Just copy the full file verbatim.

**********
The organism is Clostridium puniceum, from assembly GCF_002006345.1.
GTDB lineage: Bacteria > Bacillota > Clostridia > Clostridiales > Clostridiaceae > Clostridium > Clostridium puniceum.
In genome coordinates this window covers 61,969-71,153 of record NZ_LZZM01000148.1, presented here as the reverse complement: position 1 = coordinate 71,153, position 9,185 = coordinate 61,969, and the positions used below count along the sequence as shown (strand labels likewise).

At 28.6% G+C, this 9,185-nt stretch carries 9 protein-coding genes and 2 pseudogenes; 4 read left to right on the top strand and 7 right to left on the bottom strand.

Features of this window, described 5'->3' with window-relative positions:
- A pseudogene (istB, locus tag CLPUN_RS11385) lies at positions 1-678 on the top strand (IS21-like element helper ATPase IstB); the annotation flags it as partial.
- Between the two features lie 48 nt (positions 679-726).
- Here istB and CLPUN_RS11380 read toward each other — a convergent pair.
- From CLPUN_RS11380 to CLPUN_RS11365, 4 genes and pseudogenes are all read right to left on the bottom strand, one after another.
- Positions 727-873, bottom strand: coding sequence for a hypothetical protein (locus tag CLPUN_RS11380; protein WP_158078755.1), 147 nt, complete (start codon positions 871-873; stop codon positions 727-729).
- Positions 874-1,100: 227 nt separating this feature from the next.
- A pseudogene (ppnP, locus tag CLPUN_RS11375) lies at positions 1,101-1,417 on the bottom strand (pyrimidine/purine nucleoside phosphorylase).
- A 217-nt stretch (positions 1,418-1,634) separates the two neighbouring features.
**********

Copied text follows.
The organism is Clostridium puniceum, from assembly GCF_002006345.1.
GTDB lineage: Bacteria > Bacillota > Clostridia > Clostridiales > Clostridiaceae > Clostridium > Clostridium puniceum.
In genome coordinates this window covers 61,969-71,153 of record NZ_LZZM01000148.1, presented here as the reverse complement: position 1 = coordinate 71,153, position 9,185 = coordinate 61,969, and the positions used below count along the sequence as shown (strand labels likewise).

At 28.6% G+C, this 9,185-nt stretch carries 9 protein-coding genes and 2 pseudogenes; 4 read left to right on the top strand and 7 right to left on the bottom strand.

Features of this window, described 5'->3' with window-relative positions:
- A pseudogene (istB, locus tag CLPUN_RS11385) lies at positions 1-678 on the top strand (IS21-like element helper ATPase IstB); the annotation flags it as partial.
- Between the two features lie 48 nt (positions 679-726).
- Here istB and CLPUN_RS11380 read toward each other — a convergent pair.
- From CLPUN_RS11380 to CLPUN_RS11365, 4 genes and pseudogenes are all read right to left on the bottom strand, one after another.
- Positions 727-873, bottom strand: coding sequence for a hypothetical protein (locus tag CLPUN_RS11380; protein WP_158078755.1), 147 nt, complete (start codon positions 871-873; stop codon positions 727-729).
- Positions 874-1,100: 227 nt separating this feature from the next.
- A pseudogene (ppnP, locus tag CLPUN_RS11375) lies at positions 1,101-1,417 on the bottom strand (pyrimidine/purine nucleoside phosphorylase).
- A 217-nt stretch (positions 1,418-1,634) separates the two neighbouring features.